I don’t want the FBI rifling through my diaries from 1972.
If the FBI were coming to your home and office on an early morning raid, what wouldn’t you want them to discover?
If you’re Michael Cohen, personal lawyer, confidant and factotum of President Donald Trump, you probably don’t want FBI agents to find materials concerning suspicious transfers of funds, the creation of weird LLCs or a record of payouts to women who claim they had sex with the man you’re paid to protect from scandal.
But if you’re me, what you don’t want is the FBI going through the top drawer of your office desk and asking, “How many pairs of reading glasses does one person need, anyway?”
Yes, I own several, or perhaps more than several, pairs of cheap plastic reading glasses. Yes, perhaps I do hoard them. No, there is no farsighted refugee family for whom I am covertly supplying eyewear. These are for my eyes only.
So what if the polka-dot cheaters are both unattractive and held together by Scotch tape? I am not throwing them away.
If you’re me, you don’t want the FBI rifling through your Woolworth’s diaries from 1972 where song lyrics, inscribed in peacock-blue Flair ink, frame declarations of vague sexual longing for Bobby Sherman, Gordon Lightfoot and a shy guy with nice brown eyes from math. A lot has changed since 1972, and not all of it should be scrutinized by the FBI.
If you’re me, you don’t want them to read through the files of vitriolic letters saved on the computer under “Unsent.” I occasionally read them, usually when I want to send a similar note to the same person. I need to remind myself that I decided to keep my mouth shut, and keep the email unsent, for a reason.
And if you are me, you seriously and certainly do not want the FBI to find the first draft of a manuscript that you wrote for the “Silhouette Desire” romance series when you were in grad school and thought writing steamy mass-market paperbacks would be easier than teaching first-year composition classes.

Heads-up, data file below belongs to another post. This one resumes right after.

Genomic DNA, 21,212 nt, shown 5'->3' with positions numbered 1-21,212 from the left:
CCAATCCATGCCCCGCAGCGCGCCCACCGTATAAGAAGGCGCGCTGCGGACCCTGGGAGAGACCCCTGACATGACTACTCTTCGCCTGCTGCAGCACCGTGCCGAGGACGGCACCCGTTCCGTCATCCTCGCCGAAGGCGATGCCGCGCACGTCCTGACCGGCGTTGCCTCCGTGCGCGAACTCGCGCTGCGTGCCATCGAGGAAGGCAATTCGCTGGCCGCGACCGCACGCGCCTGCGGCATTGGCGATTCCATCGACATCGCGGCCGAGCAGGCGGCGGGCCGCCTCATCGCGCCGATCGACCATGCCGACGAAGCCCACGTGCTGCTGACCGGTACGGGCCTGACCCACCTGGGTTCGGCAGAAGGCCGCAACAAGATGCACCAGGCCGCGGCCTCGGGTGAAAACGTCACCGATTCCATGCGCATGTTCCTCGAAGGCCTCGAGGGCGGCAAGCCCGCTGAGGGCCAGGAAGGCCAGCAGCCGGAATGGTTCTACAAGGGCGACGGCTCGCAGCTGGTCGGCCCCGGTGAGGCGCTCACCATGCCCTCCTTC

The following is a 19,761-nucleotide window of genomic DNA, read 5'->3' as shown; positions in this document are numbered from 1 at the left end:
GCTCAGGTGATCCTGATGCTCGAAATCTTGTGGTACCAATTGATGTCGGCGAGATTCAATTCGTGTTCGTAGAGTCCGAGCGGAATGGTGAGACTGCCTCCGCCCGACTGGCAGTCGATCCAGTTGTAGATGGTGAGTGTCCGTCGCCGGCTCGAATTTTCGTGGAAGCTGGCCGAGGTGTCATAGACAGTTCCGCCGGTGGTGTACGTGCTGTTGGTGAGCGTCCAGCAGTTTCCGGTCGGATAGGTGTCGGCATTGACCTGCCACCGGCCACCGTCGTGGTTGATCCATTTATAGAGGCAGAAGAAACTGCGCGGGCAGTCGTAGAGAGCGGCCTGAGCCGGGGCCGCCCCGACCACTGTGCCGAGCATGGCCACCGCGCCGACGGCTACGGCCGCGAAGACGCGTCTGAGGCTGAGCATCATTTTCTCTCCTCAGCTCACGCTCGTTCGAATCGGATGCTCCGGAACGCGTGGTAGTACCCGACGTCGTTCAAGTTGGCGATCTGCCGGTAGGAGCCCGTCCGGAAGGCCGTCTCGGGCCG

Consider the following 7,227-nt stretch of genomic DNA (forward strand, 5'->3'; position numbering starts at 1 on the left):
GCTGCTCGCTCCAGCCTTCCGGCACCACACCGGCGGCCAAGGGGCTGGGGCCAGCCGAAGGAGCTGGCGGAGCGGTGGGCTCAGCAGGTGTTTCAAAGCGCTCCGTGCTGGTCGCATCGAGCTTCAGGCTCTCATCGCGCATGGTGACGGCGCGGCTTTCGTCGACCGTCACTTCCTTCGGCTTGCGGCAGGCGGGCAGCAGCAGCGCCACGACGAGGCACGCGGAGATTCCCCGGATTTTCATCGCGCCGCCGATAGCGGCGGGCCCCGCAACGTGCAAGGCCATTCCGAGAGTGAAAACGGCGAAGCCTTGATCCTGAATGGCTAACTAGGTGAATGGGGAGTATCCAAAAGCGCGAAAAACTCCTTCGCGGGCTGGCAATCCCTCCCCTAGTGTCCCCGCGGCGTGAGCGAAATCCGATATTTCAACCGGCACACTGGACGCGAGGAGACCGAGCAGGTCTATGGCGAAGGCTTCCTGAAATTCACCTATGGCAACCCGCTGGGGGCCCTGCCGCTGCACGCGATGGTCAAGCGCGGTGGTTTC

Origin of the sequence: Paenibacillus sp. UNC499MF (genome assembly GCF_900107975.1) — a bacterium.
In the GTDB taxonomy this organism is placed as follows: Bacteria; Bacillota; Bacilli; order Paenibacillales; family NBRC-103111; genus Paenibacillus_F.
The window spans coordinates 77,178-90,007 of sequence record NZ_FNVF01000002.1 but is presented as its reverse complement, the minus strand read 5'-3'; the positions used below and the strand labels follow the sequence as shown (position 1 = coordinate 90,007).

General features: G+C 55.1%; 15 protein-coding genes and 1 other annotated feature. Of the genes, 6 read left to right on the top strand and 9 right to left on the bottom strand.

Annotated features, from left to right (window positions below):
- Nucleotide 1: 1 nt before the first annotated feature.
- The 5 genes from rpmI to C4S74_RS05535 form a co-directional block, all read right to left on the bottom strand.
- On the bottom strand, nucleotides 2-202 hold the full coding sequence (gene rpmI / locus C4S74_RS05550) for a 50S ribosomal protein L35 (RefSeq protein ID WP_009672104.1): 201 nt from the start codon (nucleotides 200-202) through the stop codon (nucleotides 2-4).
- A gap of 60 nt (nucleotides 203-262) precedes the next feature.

I posed the FBI search question to my friends on Facebook (thereby simultaneously posing that question to thousands in Russia and hundreds at Cambridge Analytica), asking them what they’d worry about with a no-knock warrant. They were afraid the feds would judge the unkempt nature of their homes.
Two women talked about their fear of the government’s disapproval of dead bugs — literal bugs. Says Jessica Ferraro: “The bug deathbed. The tray underneath our bug zapper. We never clean it, so many bugs, so creepy.”
Says Jill Coupe: “All the dead ladybugs. Really, I had absolutely nothing to do with it. I LOVE ladybugs.”
Others were worried that they hadn’t vacuumed up the dog hair, cleaned the cages for the guinea pigs or kept up with the kitty litter, as if the FBI and the ASPCA had each other on speed-dial.
Rick Jones doesn’t want the FBI to raid his house and find Jimmy Hoffa.
Brooke Morrill so entirely doesn’t want them to find one particular electronic device that he goes so far as to taunt: “The remote control for my TV. You hear that, FBI? I dare you to come over here and find the remote for my TV!”
If the FBI showed up at Amy Hartl Sherman’s house, they’d be looking for the old Polaroids in her husband’s archive. “No negatives,” says Amy, “No cloud. No shame.”
Polaroids were mentioned by a number of other friends. Unlike Amy, however, they didn’t want their names mentioned in the column.
Also preferring not to have their names mentioned were the dozen or so folks who mentioned “toys.” I suspect they were not talking about Barbie Dolls and G.I. Joes, although I’m sure the feds have seen it all.
Speaking of dolls, Brian Hewitt thought an FBI raid would be disturbing because the agents would turn over “a concerning lack of vegetables, an abundance of Diet Coke and an impressive collection of Russian nesting dolls,” but maybe he was thinking less of his own apartment and more of a big, white house.
Gina Barreca is an English professor at the University of Connecticut and a columnist with the Hartford (Conn.) Courant.